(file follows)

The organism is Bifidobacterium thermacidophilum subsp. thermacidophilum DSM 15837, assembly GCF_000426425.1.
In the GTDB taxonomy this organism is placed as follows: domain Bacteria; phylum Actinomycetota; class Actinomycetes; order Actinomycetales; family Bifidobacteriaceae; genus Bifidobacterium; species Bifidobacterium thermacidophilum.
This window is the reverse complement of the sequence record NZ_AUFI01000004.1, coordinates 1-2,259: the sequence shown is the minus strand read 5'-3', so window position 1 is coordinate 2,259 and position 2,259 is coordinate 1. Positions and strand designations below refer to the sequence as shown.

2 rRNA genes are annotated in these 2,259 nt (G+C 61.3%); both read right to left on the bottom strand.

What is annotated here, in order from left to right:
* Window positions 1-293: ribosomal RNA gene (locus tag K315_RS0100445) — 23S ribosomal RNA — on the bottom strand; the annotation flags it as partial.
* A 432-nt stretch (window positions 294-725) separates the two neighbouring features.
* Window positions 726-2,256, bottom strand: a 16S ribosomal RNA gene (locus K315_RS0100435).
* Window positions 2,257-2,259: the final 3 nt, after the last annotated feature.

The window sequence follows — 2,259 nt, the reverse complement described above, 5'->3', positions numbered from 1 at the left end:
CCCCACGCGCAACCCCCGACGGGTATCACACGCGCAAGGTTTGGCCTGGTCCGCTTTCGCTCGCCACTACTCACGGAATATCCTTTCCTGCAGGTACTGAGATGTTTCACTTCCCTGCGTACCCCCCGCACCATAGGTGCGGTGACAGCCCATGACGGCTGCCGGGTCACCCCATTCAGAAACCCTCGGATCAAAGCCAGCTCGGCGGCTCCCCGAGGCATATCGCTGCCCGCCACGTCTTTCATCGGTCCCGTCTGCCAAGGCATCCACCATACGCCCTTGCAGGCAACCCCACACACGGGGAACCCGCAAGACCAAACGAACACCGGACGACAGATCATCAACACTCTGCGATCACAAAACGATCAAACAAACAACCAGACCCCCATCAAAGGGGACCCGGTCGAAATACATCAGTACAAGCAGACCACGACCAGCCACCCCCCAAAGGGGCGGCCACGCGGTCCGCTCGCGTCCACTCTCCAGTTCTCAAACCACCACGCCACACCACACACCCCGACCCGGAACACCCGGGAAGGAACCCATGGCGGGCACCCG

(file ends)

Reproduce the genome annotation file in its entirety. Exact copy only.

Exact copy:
The organism is Bifidobacterium thermacidophilum subsp. thermacidophilum DSM 15837, assembly GCF_000426425.1.
In the GTDB taxonomy this organism is placed as follows: domain Bacteria; phylum Actinomycetota; class Actinomycetes; order Actinomycetales; family Bifidobacteriaceae; genus Bifidobacterium; species Bifidobacterium thermacidophilum.
This window is the reverse complement of the sequence record NZ_AUFI01000004.1, coordinates 1-2,259: the sequence shown is the minus strand read 5'-3', so window position 1 is coordinate 2,259 and position 2,259 is coordinate 1. Positions and strand designations below refer to the sequence as shown.

2 rRNA genes are annotated in these 2,259 nt (G+C 61.3%); both read right to left on the bottom strand.

What is annotated here, in order from left to right:
* Window positions 1-293: ribosomal RNA gene (locus tag K315_RS0100445) — 23S ribosomal RNA — on the bottom strand; the annotation flags it as partial.
* A 432-nt stretch (window positions 294-725) separates the two neighbouring features.
* Window positions 726-2,256, bottom strand: a 16S ribosomal RNA gene (locus K315_RS0100435).
* Window positions 2,257-2,259: the final 3 nt, after the last annotated feature.

The window sequence follows — 2,259 nt, the reverse complement described above, 5'->3', positions numbered from 1 at the left end:
CCCCACGCGCAACCCCCGACGGGTATCACACGCGCAAGGTTTGGCCTGGTCCGCTTTCGCTCGCCACTACTCACGGAATATCCTTTCCTGCAGGTACTGAGATGTTTCACTTCCCTGCGTACCCCCCGCACCATAGGTGCGGTGACAGCCCATGACGGCTGCCGGGTCACCCCATTCAGAAACCCTCGGATCAAAGCCAGCTCGGCGGCTCCCCGAGGCATATCGCTGCCCGCCACGTCTTTCATCGGTCCCGTCTGCCAAGGCATCCACCATACGCCCTTGCAGGCAACCCCACACACGGGGAACCCGCAAGACCAAACGAACACCGGACGACAGATCATCAACACTCTGCGATCACAAAACGATCAAACAAACAACCAGACCCCCATCAAAGGGGACCCGGTCGAAATACATCAGTACAAGCAGACCACGACCAGCCACCCCCCAAAGGGGCGGCCACGCGGTCCGCTCGCGTCCACTCTCCAGTTCTCAAACCACCACGCCACACCACACACCCCGACCCGGAACACCCGGGAAGGAACCCATGGCGGGCACCCG